Wouldn’t it be great to be able to see around corners, to view the future with the benefit of hindsight, and to anticipate the next big thing? Unfortunately, time travel is yet to be invented but the very fact that we can imagine its existence suggests that someday it might. In the meantime we have to make do with our imagination, creativity and intuition to create future landscapes worthy of becoming the foundations to works of fiction. In our spare time, many of us devour the creations of such literary geniuses as Douglas Adams, Margaret Attwood, Orson Wells, Ursula K LeGuin and Stanislaw Lem (to name but a few), and marvel in hindsight at their, sometimes chilling, predictive accuracy.

And then we go to work … our creativity shrivels, our imagination stays at home for a duvet day, and our intuition is placed through a self-inflicted polygraph at every turn. Our organisational planning processes march on in a predictable battle formation of objective, sequenced activity; evidence based analysis, limited quality dialogue, and future outcomes based upon historic benchmarking. 

We produce an extended and augmented view of the as-is – and we all know that stability is an illusion – don’t we?

Where we do genuinely consider the future, we typically take a narrow slice of it (around an emerging issue that we are already aware of) and attempt to predict outcomes, forecast impact and mitigate risks. All being well our prediction turns out to be ‘nearly right’ although typically we’ve focused on the wrong narrow slice in the first place! To add insult to injury, our strategic response to the prediction is often fear driven – let’s not lose sight of the fact that the creator of the first prototype of a digital camera, Steve Sasson, was told by his employers to keep the technology under wraps – Kodak had its own ‘Kodak moment’ and missed it!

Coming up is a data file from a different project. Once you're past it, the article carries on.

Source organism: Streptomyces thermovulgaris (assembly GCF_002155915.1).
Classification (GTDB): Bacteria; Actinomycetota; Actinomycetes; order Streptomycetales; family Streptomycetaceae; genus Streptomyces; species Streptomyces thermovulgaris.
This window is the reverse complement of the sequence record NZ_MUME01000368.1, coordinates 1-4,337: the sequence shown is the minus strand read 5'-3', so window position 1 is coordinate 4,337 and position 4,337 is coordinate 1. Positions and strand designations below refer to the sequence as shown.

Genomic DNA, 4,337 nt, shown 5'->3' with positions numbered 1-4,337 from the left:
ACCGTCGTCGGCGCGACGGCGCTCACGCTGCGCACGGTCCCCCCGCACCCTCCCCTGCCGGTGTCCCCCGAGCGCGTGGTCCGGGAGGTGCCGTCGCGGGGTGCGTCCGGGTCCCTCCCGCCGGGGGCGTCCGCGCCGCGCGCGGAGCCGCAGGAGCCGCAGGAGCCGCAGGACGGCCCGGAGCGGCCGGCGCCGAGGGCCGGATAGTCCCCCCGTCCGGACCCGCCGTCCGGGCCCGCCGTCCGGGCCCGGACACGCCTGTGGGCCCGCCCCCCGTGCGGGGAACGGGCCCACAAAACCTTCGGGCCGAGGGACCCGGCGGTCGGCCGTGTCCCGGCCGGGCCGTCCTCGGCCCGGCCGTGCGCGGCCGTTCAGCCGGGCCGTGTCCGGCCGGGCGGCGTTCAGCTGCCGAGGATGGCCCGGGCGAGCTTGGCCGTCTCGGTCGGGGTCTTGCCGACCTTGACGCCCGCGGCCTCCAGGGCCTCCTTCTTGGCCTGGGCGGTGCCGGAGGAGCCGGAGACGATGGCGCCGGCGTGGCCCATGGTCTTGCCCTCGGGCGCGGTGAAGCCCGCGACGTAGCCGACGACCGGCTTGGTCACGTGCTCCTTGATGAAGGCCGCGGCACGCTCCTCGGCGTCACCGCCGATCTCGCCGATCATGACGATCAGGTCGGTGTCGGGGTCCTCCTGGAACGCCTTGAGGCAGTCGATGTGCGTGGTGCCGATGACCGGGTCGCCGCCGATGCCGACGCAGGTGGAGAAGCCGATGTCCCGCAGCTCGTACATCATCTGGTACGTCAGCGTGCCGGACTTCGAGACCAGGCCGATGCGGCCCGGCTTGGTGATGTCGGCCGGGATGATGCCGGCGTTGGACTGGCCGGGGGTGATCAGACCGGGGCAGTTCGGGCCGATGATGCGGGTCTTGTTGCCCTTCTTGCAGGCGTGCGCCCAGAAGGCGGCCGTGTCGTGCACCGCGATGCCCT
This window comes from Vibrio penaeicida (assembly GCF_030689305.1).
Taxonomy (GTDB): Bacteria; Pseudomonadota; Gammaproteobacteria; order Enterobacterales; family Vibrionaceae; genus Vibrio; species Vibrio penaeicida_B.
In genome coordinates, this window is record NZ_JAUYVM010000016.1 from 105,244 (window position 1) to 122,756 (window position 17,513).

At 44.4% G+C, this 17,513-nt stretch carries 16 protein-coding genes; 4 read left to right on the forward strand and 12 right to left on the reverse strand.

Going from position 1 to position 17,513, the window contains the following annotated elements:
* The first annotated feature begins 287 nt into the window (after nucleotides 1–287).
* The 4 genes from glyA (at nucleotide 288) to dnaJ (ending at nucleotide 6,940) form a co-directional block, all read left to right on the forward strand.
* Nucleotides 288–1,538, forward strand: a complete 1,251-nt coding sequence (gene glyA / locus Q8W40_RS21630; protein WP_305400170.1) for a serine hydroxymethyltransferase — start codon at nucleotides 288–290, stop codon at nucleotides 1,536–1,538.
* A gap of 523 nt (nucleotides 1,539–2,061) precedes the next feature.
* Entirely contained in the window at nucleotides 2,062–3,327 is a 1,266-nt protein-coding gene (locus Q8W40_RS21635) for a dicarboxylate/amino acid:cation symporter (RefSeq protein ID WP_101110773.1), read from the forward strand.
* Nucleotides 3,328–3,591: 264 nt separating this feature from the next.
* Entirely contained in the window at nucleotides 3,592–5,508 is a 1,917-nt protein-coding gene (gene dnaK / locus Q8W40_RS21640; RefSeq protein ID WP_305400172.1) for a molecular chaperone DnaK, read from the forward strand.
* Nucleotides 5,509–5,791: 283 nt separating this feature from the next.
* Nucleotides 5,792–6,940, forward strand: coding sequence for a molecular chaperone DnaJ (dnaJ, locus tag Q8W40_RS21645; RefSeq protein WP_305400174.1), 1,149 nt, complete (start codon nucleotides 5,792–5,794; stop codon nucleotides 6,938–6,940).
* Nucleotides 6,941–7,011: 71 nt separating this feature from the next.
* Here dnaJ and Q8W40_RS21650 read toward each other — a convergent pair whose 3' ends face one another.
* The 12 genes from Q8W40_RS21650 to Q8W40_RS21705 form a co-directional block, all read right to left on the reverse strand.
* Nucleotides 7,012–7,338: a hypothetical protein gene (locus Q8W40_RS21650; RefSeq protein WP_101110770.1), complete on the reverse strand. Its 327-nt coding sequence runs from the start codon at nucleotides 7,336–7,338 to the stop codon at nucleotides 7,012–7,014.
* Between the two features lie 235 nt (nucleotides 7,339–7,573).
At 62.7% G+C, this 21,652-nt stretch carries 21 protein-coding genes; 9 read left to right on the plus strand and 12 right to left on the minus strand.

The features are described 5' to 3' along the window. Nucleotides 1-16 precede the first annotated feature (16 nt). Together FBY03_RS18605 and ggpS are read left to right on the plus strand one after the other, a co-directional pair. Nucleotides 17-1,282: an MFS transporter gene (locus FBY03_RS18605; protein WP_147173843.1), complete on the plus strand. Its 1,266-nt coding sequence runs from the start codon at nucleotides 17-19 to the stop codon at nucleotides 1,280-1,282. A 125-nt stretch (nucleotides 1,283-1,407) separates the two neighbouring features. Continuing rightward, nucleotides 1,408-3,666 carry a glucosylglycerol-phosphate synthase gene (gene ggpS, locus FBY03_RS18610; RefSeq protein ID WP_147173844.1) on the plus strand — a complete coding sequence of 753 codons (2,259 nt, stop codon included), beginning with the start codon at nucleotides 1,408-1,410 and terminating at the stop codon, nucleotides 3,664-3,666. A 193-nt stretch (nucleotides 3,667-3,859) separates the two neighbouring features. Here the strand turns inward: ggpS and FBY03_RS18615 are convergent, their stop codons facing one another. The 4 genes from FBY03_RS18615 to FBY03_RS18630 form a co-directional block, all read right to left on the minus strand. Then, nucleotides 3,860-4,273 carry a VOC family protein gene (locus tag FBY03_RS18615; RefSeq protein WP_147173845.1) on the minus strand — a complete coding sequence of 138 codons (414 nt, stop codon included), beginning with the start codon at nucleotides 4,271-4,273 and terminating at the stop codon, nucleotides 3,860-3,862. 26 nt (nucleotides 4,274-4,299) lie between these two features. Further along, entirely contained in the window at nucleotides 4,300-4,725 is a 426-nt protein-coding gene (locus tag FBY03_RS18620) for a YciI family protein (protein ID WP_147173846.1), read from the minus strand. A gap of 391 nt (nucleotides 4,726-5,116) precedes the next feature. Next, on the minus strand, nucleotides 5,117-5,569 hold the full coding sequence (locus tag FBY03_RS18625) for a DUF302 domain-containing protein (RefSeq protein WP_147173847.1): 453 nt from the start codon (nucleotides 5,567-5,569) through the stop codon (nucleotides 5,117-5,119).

I’d like to invite you to your very own futurological congress. Suspend reality; imagine the future, play in its sandpit and perceive the strategic choices potentially available to you. Move away from predicting and forecasting (for some of the time) and ponder plausible, challenging futures … interrogate them for the opportunities they potentially present. Children learn through play and, through playing in the future, you and your colleagues can learn lots about one another, the context within which you operate, and the possible paths that context may take. The insights generated drive a far deeper and more meaningful strategic dialogue and shift individual and team thinking forever. And who knows, you might just stumble across an insight, a ‘Kodak moment’ if you will, with the courage and insight to create the future!

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